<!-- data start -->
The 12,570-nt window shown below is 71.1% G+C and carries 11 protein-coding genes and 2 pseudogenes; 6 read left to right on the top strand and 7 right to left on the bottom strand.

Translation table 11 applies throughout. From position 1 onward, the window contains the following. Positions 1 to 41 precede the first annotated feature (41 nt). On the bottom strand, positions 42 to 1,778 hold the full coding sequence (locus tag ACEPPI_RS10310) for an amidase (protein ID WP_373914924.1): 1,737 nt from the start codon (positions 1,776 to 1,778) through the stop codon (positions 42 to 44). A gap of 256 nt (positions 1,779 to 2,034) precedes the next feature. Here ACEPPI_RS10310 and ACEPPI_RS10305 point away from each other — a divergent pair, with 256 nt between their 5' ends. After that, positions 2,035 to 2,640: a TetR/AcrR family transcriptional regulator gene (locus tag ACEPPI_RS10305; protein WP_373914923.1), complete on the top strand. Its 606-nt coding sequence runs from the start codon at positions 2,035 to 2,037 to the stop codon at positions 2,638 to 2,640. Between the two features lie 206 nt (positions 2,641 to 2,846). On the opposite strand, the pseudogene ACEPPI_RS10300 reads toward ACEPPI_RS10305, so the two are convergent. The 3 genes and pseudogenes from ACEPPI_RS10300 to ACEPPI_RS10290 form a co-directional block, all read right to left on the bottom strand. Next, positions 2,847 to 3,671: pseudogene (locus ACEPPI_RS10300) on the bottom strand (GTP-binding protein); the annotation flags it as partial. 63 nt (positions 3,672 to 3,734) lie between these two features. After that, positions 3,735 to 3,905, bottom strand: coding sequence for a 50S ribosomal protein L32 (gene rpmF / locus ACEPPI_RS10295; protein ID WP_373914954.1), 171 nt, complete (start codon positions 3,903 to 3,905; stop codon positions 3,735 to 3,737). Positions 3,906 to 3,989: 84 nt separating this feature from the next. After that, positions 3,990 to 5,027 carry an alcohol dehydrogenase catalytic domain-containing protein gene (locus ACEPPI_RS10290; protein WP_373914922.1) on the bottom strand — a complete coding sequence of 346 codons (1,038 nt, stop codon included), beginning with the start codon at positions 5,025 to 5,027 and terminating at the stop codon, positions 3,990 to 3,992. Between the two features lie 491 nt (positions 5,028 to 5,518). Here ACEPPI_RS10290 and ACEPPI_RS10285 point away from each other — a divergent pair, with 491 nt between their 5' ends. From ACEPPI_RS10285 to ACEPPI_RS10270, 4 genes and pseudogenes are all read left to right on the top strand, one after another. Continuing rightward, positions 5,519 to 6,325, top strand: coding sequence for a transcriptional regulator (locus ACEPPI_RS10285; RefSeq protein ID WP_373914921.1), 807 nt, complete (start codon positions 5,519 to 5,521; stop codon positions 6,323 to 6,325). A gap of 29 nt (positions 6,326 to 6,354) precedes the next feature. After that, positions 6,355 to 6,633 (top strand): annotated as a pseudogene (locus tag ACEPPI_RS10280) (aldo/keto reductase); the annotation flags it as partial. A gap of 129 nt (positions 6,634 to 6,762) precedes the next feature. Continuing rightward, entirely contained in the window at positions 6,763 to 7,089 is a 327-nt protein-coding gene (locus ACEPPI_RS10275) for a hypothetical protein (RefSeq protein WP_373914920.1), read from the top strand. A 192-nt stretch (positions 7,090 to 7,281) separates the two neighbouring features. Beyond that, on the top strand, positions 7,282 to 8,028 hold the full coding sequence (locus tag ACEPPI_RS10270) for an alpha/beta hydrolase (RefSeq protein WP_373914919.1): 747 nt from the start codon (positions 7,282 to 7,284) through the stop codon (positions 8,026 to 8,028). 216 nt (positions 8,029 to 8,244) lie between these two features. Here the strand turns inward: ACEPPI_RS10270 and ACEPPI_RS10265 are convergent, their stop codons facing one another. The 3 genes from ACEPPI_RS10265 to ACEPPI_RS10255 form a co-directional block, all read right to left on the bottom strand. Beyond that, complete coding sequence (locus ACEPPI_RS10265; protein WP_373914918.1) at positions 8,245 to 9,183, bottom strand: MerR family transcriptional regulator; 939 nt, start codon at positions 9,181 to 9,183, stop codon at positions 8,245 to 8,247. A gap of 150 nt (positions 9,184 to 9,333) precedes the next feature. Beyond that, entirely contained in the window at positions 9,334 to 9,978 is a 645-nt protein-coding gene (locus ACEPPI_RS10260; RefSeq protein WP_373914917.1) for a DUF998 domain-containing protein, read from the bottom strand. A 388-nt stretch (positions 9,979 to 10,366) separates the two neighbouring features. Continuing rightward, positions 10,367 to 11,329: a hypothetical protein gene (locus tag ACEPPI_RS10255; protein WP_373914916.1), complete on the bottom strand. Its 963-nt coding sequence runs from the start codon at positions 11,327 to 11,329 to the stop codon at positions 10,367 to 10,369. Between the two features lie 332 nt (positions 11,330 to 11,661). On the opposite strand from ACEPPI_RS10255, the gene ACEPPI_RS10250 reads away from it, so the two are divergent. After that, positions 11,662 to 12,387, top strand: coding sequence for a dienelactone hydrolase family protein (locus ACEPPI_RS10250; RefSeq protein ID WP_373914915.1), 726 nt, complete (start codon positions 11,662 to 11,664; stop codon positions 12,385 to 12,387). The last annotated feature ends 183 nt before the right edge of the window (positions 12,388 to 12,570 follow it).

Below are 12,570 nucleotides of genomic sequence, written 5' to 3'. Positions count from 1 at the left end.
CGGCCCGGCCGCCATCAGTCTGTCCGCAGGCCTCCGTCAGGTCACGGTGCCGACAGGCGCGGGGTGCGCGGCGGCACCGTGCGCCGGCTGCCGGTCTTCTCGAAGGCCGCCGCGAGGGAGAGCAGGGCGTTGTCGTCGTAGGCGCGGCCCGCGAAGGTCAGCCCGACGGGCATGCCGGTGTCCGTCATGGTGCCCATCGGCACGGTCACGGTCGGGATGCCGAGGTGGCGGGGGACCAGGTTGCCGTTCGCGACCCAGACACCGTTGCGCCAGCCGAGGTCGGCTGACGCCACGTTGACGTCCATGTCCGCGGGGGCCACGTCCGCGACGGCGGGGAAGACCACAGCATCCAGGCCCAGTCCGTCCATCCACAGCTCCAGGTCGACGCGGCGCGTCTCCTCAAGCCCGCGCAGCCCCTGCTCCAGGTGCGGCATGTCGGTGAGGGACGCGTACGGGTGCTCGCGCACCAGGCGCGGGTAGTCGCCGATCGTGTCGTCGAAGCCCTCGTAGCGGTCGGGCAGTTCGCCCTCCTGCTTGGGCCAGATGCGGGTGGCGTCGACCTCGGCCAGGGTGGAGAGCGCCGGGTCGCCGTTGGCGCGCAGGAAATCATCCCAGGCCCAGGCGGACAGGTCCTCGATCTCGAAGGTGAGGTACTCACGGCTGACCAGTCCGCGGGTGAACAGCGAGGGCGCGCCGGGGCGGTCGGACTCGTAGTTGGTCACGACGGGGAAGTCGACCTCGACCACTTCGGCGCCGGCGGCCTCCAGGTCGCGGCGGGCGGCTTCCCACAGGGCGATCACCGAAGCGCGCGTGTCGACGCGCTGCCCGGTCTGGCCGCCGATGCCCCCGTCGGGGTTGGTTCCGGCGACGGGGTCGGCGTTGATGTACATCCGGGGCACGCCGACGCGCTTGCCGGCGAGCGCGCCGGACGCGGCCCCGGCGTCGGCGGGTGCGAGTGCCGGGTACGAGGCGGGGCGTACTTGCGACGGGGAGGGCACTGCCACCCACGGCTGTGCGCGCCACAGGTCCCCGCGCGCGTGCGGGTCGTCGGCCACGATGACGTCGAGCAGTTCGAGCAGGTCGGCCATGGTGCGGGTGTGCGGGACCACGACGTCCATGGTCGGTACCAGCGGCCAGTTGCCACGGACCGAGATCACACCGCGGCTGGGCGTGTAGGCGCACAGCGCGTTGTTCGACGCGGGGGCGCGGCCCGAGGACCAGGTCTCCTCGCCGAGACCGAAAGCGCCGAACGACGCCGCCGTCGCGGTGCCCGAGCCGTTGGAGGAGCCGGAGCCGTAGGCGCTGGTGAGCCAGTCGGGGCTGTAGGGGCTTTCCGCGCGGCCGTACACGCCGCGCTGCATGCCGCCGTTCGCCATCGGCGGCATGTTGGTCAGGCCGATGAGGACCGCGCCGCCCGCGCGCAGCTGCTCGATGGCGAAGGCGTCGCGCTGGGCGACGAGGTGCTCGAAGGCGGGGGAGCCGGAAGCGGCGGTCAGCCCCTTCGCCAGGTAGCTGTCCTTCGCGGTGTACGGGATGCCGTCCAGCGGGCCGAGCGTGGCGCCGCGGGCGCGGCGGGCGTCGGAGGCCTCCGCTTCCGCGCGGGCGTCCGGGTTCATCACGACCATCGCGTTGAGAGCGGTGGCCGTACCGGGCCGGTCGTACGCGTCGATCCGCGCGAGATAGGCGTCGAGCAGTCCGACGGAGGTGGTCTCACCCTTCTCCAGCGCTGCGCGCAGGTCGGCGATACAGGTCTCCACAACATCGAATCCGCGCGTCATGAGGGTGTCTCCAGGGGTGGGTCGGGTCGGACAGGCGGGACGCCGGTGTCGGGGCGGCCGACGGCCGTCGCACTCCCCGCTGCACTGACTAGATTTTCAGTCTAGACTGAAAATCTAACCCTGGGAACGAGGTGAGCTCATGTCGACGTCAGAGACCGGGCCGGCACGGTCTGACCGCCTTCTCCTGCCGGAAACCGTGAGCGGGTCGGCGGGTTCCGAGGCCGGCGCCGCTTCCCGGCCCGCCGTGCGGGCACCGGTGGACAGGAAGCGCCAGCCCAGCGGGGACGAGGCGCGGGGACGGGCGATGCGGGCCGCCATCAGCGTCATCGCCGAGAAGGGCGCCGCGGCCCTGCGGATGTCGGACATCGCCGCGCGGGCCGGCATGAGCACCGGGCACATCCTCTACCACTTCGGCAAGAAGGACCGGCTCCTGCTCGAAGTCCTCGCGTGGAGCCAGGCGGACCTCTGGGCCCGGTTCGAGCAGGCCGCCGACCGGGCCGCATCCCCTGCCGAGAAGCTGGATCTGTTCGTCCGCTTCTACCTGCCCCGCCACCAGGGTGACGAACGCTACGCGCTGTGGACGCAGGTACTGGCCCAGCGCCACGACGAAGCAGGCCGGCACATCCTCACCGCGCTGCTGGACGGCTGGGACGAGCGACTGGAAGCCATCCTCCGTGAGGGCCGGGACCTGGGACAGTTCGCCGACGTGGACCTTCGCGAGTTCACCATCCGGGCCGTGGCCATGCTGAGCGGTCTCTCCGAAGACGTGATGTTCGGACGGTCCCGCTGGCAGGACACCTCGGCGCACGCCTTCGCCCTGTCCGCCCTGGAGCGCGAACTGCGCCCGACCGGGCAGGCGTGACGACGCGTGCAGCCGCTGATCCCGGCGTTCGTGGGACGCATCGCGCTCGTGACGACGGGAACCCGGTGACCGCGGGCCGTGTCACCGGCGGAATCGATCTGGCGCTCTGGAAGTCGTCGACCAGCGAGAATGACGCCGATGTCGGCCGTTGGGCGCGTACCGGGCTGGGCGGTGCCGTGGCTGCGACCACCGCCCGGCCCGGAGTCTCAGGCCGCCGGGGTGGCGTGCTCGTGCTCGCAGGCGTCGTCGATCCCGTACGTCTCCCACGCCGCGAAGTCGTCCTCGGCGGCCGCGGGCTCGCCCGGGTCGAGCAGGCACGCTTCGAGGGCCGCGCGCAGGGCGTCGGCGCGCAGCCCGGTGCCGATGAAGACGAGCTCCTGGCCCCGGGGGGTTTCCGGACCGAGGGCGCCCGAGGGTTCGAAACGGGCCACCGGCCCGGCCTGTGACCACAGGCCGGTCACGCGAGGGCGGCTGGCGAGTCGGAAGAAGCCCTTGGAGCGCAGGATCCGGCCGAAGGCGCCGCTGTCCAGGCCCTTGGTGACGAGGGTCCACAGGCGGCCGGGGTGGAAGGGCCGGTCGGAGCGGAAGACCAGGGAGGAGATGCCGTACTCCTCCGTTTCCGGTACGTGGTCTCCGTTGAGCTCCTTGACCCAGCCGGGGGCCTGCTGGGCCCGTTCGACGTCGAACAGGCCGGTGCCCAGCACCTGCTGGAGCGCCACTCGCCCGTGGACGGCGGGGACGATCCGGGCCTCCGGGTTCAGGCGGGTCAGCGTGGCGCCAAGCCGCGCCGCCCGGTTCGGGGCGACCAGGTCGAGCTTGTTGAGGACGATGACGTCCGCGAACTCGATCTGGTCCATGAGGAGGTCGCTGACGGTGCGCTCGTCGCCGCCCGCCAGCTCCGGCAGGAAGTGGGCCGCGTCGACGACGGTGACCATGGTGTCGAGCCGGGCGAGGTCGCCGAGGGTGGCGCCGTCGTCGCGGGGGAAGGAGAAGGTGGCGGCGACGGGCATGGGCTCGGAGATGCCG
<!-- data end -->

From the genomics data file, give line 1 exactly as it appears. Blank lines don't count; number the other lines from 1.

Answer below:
The 12,570-nt window shown below is 71.1% G+C and carries 11 protein-coding genes and 2 pseudogenes; 6 read left to right on the top strand and 7 right to left on the bottom strand.